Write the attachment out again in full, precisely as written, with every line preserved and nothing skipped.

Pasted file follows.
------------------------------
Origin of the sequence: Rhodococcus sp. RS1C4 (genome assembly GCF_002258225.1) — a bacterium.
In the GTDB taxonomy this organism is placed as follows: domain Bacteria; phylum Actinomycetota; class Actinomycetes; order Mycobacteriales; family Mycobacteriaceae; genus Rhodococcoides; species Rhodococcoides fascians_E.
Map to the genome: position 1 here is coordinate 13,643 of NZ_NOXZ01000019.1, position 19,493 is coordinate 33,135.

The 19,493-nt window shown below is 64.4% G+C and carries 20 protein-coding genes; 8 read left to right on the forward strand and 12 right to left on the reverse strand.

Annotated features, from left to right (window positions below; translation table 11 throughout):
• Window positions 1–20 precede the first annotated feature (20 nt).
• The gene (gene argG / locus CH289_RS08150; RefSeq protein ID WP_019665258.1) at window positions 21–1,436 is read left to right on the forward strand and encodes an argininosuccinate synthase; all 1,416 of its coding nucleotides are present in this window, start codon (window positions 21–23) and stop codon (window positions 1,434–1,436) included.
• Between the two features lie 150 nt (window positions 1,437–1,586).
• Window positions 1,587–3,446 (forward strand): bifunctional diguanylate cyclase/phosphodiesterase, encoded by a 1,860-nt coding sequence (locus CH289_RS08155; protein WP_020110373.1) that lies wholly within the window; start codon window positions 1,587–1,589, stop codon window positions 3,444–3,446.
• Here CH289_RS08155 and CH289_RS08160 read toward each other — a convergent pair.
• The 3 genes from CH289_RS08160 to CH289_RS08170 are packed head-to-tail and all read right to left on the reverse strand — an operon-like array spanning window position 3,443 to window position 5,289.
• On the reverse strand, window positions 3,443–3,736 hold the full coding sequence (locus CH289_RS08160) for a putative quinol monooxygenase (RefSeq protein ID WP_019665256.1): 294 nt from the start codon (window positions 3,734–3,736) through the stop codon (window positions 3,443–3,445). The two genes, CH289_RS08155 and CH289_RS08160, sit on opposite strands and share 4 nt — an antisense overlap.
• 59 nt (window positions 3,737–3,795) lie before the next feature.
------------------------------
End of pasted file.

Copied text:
Origin of the sequence: Rhodococcus sp. RS1C4 (genome assembly GCF_002258225.1) — a bacterium.
In the GTDB taxonomy this organism is placed as follows: domain Bacteria; phylum Actinomycetota; class Actinomycetes; order Mycobacteriales; family Mycobacteriaceae; genus Rhodococcoides; species Rhodococcoides fascians_E.
Map to the genome: position 1 here is coordinate 13,643 of NZ_NOXZ01000019.1, position 19,493 is coordinate 33,135.

The 19,493-nt window shown below is 64.4% G+C and carries 20 protein-coding genes; 8 read left to right on the forward strand and 12 right to left on the reverse strand.

Annotated features, from left to right (window positions below; translation table 11 throughout):
• Window positions 1–20 precede the first annotated feature (20 nt).
• The gene (gene argG / locus CH289_RS08150; RefSeq protein ID WP_019665258.1) at window positions 21–1,436 is read left to right on the forward strand and encodes an argininosuccinate synthase; all 1,416 of its coding nucleotides are present in this window, start codon (window positions 21–23) and stop codon (window positions 1,434–1,436) included.
• Between the two features lie 150 nt (window positions 1,437–1,586).
• Window positions 1,587–3,446 (forward strand): bifunctional diguanylate cyclase/phosphodiesterase, encoded by a 1,860-nt coding sequence (locus CH289_RS08155; protein WP_020110373.1) that lies wholly within the window; start codon window positions 1,587–1,589, stop codon window positions 3,444–3,446.
• Here CH289_RS08155 and CH289_RS08160 read toward each other — a convergent pair.
• The 3 genes from CH289_RS08160 to CH289_RS08170 are packed head-to-tail and all read right to left on the reverse strand — an operon-like array spanning window position 3,443 to window position 5,289.
• On the reverse strand, window positions 3,443–3,736 hold the full coding sequence (locus CH289_RS08160) for a putative quinol monooxygenase (RefSeq protein ID WP_019665256.1): 294 nt from the start codon (window positions 3,734–3,736) through the stop codon (window positions 3,443–3,445). The two genes, CH289_RS08155 and CH289_RS08160, sit on opposite strands and share 4 nt — an antisense overlap.
• 59 nt (window positions 3,737–3,795) lie before the next feature.